And there are improvements in so many updated components, most of which have for the first time reached version 1.0.0! Have some highlights of LXQt 1.0.0, then specifics for Pcmanfm-Qt 1.0.0, Lximage-Qt 1.0.0, Qterminal 1.0.0, Lxqt-Themes 1.0.0 (new themes!), Lxqt-Config 1.0.0, Lxqt-Panel 1.0.0.

As I’m writing this, LXQt 1.0.0 is only available (packages) in Arch and… PCLinuxOS. This being said, it’s ridiculous not to have an LXQt-based lightweight distro (with a large availability of packages, though!) able to track such a small project as LXQt! At least some Arch derivative with an installable LiveISO, but not ArcoLinux! Although, someday they might release an updated edition of their LXQt ISO, so I could see how well it works without installing it. OK, Garuda Linux also has an LXQt-Kwin edition, horribly themed.

In brief:

  • arcolinuxb-lxqt-v21.09.11-x86_64.iso sucks because of Eric Dubois’ preference for ugly round icon themes, stupid transparencies and other bad defaults.
  • community-pclinuxos64-lxqt-2021.10.iso is even uglier, I couldn’t understand how could anyone use such an appalling distro.
  • garuda-lxqt-kwin-linux-zen-211028.iso too requires huge “un-customization” efforts to make it usable, so it’s a no-go.
  • manjaro-lxqt-21.2.0-minimal-211003-linux54.iso presents the same screen tearing on Intel as Lubuntu 21.10, so it’s a dead end.

Therefore, my LXQt adventure ends here.


Since I had one high-speed flash drive unused, I thought of trying MX-21_ahs_rc3_x64.iso. I’m not a fan of MX’s default settings, especially the vertical panel and the horrendous wallpaper (not counting their hate of systemd), and being based on Debian stable, it has its limitations, however I discovered something worthwhile: their own repos add packages for some apps that are missing in Debian, and for which a Debian user would normally have needed to do one of the following things: manual build; manual installation from a package (if provided on app’s site); manual installation from a Flatpak, Snap or AppImage; adding an extra repo, if available (unlike Ubuntu, Debian can’t use PPAs). So MX really has some advantages over Debian, after all.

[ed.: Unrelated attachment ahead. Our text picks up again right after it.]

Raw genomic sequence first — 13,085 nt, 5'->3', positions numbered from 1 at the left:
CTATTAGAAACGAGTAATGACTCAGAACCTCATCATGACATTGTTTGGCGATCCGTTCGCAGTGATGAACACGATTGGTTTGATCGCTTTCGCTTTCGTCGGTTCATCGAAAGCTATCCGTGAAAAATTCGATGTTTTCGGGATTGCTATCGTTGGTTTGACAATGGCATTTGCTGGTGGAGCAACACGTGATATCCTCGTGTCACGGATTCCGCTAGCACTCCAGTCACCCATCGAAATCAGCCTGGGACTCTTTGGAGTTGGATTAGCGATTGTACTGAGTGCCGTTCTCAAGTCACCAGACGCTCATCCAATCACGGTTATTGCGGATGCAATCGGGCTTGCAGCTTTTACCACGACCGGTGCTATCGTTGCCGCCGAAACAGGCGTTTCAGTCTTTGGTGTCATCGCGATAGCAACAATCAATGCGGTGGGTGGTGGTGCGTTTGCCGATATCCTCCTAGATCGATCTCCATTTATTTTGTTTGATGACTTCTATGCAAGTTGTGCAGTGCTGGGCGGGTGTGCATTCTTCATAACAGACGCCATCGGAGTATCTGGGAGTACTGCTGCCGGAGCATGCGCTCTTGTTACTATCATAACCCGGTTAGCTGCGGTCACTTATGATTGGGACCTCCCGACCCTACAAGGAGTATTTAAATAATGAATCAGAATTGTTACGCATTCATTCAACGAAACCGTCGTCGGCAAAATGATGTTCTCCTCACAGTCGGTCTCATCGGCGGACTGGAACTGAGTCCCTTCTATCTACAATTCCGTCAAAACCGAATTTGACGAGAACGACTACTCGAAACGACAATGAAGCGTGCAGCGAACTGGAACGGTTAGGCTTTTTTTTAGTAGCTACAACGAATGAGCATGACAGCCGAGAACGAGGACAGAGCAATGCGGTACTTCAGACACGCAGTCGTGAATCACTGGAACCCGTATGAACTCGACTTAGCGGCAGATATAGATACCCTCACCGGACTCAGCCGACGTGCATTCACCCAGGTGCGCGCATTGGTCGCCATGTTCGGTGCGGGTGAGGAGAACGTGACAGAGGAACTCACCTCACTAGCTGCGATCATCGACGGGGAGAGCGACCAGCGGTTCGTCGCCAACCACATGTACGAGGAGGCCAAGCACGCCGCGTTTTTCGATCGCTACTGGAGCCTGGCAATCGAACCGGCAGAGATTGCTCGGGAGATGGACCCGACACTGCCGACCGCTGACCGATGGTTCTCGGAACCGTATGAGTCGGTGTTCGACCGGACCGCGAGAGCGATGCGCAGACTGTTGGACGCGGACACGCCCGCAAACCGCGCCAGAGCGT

MX even has Mint’s Warpinator! Unfortunately, it lacks Mint’s xed, because they prefer Featherpad and Sublime Text. In MX, Featherpad is at version 1.0.0 (the latest version being 1.0.1; Debian and Fedora have 0.17.1, with 1.0.1 in Fedora Rawhide); unfortunately, they don’t care about the simpler Mousepad, which is left at Debian’s 0.5.2 (Fedora does have the latest 0.5.7).

To my surprise, on my Intel-video laptop, some screen tearing showed up, although subjectively less frequently than in Lubuntu. I found the fix in 15 things to do after installing MX Linux, namely to use MX Tweak to set in the Compositor (which is Xfwm in XFCE) the VBlank value to xpresent, whatever that shit means. I don’t understand why a fucking simple painting of simple windows is such a fuckingly complex issue: 28 years ago, I never had any screen tearing in Windows 3.1, on the extremely basic hardware of the time!

Apparently, not only Debian XFCE (because that’s what MX is allowing the user to fix), and then not only Lubuntu (using a different compositor), but even Xubuntu had such issues:

The MX Linux added this Compositor tab in MX Tweak because there is no (official) graphical configuration option where you can choose the method xfwm4 uses to do vertical sync. This being said, I got zero screen tearing afterwards, and the quick customization gave me a decent XFCE desktop:


Finally, I’ve got the opportunity to test the three distros (with MX-21 XFCE AHS replacing Manjaro XFCE) on newer hardware, albeit minimalistic: the HP ProDesk 400 G6 Desktop Mini PC, in the 44G38ES configuration (Intel i5-10400T, 8GB RAM, 256GB SSD, Intel UHD Graphics 630, sold with FreeDOS).

👉 Lubuntu 20.10 had the exact same tearing as on the older Intel video chip. Boo!

👉 MX-21 AHS and Fedora didn’t have any tearing (MX configured as above)!

👍 For what it’s worth, the default XFCE session in Fedora seems more frugal in terms of RAM than MX’s.